Fresher’s Fortnight Drink or WIN? – First Nights Out

Going out to parties and nights on the town are a part of many student’s experiences. Some planned their student life around these (un)forgettable adventures, whilst others would use them as an excuse to celebrate or let off steam after a time of stress. Whatever your reason and format of going crazy to music and fun, here are a few life rules I picked up during my years of evening antics!

DO: Budget Beforehand

So this one sounds a little killjoy out of the bat, but it’s also the easiest and one of the costliest (see what I did there?) mistake to make. Now you don’t need to make a spreadsheet about it, but work out your basics for the night and use this to decide:

  1. If you can afford to go out in the first place
  2. How much you’ll need for overheads (transport there/back, entrance fees etc).
  3. How much you’ll have leftover to spend.

To touch on a couple of these – when researching any nights out (depending on if you were given a ‘tour of the town’ by your student union, sports team, fresher parent, warden or friends with knowledge of the area), check for entry fees on flyers, social media or on the windows/boards of the venue. For most student places this shouldn’t be that expensive, but in bigger cities, it’s easy to get caught out if you didn’t bring a lot of money. Secondly, there may be extras you may later decide to drop money on too, such as gambling machines, toilet assistants and the all important post clubbing food. Figure out a ballpark at the beginning and any panic of this goes away on the night and any worry you might be in for a shock the next day will probably not happen. Also, super important one unless you’re rolling in the dough – don’t take your credit card and turn off your mobile payments! Sure you’ll pay it back on time, but given the only thing stopping you is your spending limit, this card becomes even more dangerous if you’re under the influence, especially if it’s NFC based like contactless cards and Apple/Google/Samsung Pay – the limits may be low in your currency, but they don’t stop you making multiple payments!!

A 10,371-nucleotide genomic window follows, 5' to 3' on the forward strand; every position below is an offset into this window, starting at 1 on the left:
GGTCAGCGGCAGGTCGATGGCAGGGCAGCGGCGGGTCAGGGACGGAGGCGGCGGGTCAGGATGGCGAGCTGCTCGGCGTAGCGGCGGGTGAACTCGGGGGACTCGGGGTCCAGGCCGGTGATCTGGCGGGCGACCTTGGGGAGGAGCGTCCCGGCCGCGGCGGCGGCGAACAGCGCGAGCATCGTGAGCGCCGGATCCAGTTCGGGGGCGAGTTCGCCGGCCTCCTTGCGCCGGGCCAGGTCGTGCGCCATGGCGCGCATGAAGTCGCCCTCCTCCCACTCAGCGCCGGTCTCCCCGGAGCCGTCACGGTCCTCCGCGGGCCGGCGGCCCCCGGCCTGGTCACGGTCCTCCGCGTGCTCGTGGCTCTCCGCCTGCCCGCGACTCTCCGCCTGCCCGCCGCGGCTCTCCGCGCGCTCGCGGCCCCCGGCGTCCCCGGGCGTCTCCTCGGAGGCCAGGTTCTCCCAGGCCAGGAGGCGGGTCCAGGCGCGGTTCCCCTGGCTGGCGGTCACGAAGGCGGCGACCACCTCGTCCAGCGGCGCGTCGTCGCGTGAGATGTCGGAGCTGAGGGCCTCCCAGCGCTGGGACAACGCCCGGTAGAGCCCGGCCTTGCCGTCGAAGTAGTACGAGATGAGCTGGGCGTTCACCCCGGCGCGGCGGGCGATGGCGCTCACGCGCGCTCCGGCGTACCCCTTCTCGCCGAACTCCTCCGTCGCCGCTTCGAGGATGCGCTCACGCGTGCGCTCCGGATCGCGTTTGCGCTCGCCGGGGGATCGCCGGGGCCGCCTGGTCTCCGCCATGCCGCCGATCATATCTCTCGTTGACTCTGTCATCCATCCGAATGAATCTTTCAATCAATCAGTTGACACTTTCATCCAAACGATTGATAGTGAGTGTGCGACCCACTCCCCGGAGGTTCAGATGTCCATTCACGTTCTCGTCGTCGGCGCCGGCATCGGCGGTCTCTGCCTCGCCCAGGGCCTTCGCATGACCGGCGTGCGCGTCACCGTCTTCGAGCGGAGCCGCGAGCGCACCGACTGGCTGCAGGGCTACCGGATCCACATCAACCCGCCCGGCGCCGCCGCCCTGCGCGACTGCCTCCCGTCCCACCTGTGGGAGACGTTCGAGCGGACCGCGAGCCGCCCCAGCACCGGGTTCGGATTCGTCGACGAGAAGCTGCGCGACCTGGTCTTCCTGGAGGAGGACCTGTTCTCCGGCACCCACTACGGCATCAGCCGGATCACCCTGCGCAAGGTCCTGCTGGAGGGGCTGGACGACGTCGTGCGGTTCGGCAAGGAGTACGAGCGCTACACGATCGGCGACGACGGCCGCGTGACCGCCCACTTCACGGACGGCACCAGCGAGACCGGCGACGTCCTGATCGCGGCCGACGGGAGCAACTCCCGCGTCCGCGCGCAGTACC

DON’T: Feel Pressured

Night events are all about having fun, that includes you. If you don’t think you’ll enjoy something like drinking or certain activities then simply don’t do it. After all an event is what you make of it – so if you can have fun without doing anything you don’t want, then it will be fun. And if you prefer having a few drinks to liven things up, then within reason go nuts.

DO: Go With Friends

Now this one does have a bit of a blurred line in your fresher’s introductory weeks when you might not no anybody – but few like to party alone, so throw caution to the wind and arrange some time to have fun with new found friends or housemates. If neither of those fit your bill, try and meet some new people during your classes and strike up conversations when you’re on the town in the early bars.

DON’T: Try To Be ‘Hard’

Sure, you might like to be the alpha male or leading lady in your newly formed circle, but that doesn’t mean you need to fight each other or be cocky with the bar staff, bouncers and hosts. Sure they are here to serve you and you’re paying money for them to, but it doesn’t mean you’re above them by any means. If anything on an evening it can be quite the opposite given they have allowed you into their home or establishment and taken the time to come over to you to serve you beverages or food. When feeling threatened or abused, staff normally have the right to refuse service, have you asked to or removed from the premises and even ban you from entering. From experience of working in bars, I know the UK has a scheme known as “Pub Watch” that venues can opt into where each one gets access to a walkie-talkie and a central base whom monitor the local community CCTV. Get barred or arrested from one of one of these participating venues and you’ll be put on the communities blacklist where you’re name and likeness will be passed onto other members and your presence watched that night on camera to ensure you won’t be let into other member venues, nor cause trouble on the streets surrounding without sufficient prosecution following.